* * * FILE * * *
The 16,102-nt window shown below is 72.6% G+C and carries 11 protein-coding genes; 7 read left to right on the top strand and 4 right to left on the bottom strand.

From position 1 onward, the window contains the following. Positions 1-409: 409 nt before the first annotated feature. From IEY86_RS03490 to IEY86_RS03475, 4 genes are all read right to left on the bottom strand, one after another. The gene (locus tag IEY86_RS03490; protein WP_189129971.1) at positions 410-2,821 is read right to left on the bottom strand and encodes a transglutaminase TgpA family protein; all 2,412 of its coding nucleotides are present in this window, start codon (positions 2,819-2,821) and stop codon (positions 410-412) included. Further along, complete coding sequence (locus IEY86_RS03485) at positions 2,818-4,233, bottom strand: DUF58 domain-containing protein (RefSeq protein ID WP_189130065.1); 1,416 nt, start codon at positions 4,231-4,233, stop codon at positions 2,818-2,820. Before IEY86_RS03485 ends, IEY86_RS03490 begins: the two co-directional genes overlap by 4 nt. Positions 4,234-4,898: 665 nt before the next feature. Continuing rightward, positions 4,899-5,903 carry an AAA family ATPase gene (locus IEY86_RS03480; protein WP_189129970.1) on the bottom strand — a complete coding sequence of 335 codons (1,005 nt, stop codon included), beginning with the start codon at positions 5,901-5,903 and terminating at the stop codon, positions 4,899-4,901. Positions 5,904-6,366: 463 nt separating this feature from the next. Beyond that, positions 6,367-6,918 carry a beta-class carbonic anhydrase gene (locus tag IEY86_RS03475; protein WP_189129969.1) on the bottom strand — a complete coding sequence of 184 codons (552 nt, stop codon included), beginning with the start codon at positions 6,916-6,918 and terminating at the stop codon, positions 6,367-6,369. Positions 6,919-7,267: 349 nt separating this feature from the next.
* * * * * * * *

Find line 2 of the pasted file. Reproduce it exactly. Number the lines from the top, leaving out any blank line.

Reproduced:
From position 1 onward, the window contains the following. Positions 1-409: 409 nt before the first annotated feature. From IEY86_RS03490 to IEY86_RS03475, 4 genes are all read right to left on the bottom strand, one after another. The gene (locus tag IEY86_RS03490; protein WP_189129971.1) at positions 410-2,821 is read right to left on the bottom strand and encodes a transglutaminase TgpA family protein; all 2,412 of its coding nucleotides are present in this window, start codon (positions 2,819-2,821) and stop codon (positions 410-412) included. Further along, complete coding sequence (locus IEY86_RS03485) at positions 2,818-4,233, bottom strand: DUF58 domain-containing protein (RefSeq protein ID WP_189130065.1); 1,416 nt, start codon at positions 4,231-4,233, stop codon at positions 2,818-2,820. Before IEY86_RS03485 ends, IEY86_RS03490 begins: the two co-directional genes overlap by 4 nt. Positions 4,234-4,898: 665 nt before the next feature. Continuing rightward, positions 4,899-5,903 carry an AAA family ATPase gene (locus IEY86_RS03480; protein WP_189129970.1) on the bottom strand — a complete coding sequence of 335 codons (1,005 nt, stop codon included), beginning with the start codon at positions 5,901-5,903 and terminating at the stop codon, positions 4,899-4,901. Positions 5,904-6,366: 463 nt separating this feature from the next. Beyond that, positions 6,367-6,918 carry a beta-class carbonic anhydrase gene (locus tag IEY86_RS03475; protein WP_189129969.1) on the bottom strand — a complete coding sequence of 184 codons (552 nt, stop codon included), beginning with the start codon at positions 6,916-6,918 and terminating at the stop codon, positions 6,367-6,369. Positions 6,919-7,267: 349 nt separating this feature from the next.